This report presents the results of a research sutdy of the key
relationships between the European Union's development policies, under
the EU's Water Initiative, to provide equitable access of water
services for the poor, and the EU's position to promote foreign private
sector participation in the provision of water services in developing
countries in the context of the GATS. This report has particularly
studied the experience of three developing countries:
Senegal: situated ni teh drough-affected Sahel and one of the countries
in its region to start liberalisation and (re-)privitisation of the
water sector. It was reclassified as Least Developed in 2001.
Mexico: a Latin American country which has established a national water
regime designed to promote private sector participation. The country
provides an example of water-related poverty in low-income areas within
a middle-income country.
South Africa: An example of an economy that combines features of both
an industricl and Least Developed Country. Post-apartheid South Africa
has pursued a progressive and innovative approach to water sector
reforms which seeks to combine private sector participation with a
strong commitment to poverty reduction.
The report proceeds as follows. Section 2 reviews the deficiencies in
the provision of water services in developing countries and Section 3
discusses the driving forces behind these. Section 4 provides an
overview of potential solutions that have been put forward by the
international development community to finance the development of water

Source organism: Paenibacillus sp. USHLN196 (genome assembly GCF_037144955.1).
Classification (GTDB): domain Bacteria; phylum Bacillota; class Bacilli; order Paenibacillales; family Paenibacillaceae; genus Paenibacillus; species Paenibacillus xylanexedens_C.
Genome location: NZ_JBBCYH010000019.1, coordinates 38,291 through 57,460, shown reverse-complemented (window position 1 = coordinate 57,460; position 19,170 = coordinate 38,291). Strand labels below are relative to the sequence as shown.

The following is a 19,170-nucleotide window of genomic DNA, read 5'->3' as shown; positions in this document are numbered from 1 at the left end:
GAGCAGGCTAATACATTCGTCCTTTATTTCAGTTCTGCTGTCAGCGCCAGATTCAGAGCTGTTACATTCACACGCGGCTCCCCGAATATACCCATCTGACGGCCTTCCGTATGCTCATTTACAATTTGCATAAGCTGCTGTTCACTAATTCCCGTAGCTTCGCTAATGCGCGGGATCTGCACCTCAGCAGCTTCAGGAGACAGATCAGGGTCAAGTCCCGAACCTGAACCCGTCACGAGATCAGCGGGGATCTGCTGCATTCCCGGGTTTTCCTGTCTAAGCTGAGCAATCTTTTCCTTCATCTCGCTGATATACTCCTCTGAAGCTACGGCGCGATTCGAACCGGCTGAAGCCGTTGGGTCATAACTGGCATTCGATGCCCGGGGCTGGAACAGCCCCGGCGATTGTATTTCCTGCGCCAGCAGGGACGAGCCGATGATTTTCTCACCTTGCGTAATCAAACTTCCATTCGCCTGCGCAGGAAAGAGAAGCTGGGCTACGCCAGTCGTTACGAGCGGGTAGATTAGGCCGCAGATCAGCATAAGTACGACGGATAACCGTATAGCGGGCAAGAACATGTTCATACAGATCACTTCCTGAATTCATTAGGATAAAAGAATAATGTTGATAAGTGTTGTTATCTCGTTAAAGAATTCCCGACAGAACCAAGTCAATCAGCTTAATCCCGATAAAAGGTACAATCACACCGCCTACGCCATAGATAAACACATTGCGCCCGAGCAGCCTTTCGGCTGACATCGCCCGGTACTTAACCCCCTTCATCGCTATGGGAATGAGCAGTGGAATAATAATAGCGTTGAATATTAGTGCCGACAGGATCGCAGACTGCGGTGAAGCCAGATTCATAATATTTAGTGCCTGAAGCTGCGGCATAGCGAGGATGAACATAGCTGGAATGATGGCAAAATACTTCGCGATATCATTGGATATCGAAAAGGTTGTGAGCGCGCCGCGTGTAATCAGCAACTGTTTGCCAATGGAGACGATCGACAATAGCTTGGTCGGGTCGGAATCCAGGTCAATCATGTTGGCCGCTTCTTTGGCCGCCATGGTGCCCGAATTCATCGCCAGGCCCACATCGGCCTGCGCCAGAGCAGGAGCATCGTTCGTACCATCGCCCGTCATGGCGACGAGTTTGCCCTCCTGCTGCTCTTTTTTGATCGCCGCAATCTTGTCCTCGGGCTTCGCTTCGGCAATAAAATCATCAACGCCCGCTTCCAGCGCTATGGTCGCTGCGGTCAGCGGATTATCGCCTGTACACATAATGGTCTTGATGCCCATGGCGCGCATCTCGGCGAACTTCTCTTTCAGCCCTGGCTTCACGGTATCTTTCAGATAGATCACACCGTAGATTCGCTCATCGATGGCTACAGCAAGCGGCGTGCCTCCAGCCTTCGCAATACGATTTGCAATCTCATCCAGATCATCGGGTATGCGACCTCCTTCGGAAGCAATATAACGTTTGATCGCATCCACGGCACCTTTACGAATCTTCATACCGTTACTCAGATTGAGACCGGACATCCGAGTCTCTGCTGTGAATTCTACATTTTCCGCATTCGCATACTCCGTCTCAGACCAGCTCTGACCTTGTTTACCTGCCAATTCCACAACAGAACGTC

service infrastrucutre and ration demand. Section 5 presents arguments
for and against the rpovision of water services by the private sector in
developing countries. Sections 6 and 7 examine the impact of private
sector participation in the water sector and the various methods that
have been used to delegate (and regulate) water service functions to the
private sector. Section 8 discusses the issue of water in the WTO,
focussing on the role of the GATS, its modus operandi and commitments
that have been made so far in the water sector. Section 9 discusses the
results from the country case studies and analyses the extent to which
conserns over the libearlisation of water services in the the context of
the GATS, and doubts asto th econsistency of such liberalisation with
the wider social and developmental objectives in the water sector, are
justified. Section 10 presents some conclusion and policy
Relations between the EC development policies and the ongoing EU position in the WTO/GATS negotiations on the liberalisation of water services. Final report, Overseas Development Institute (ODI), London, UK, ii + 96 pp.
Relations between the EC development policies and the ongoing EU position in the WTO/GATS negotiations on the liberalisation of water services. Final report.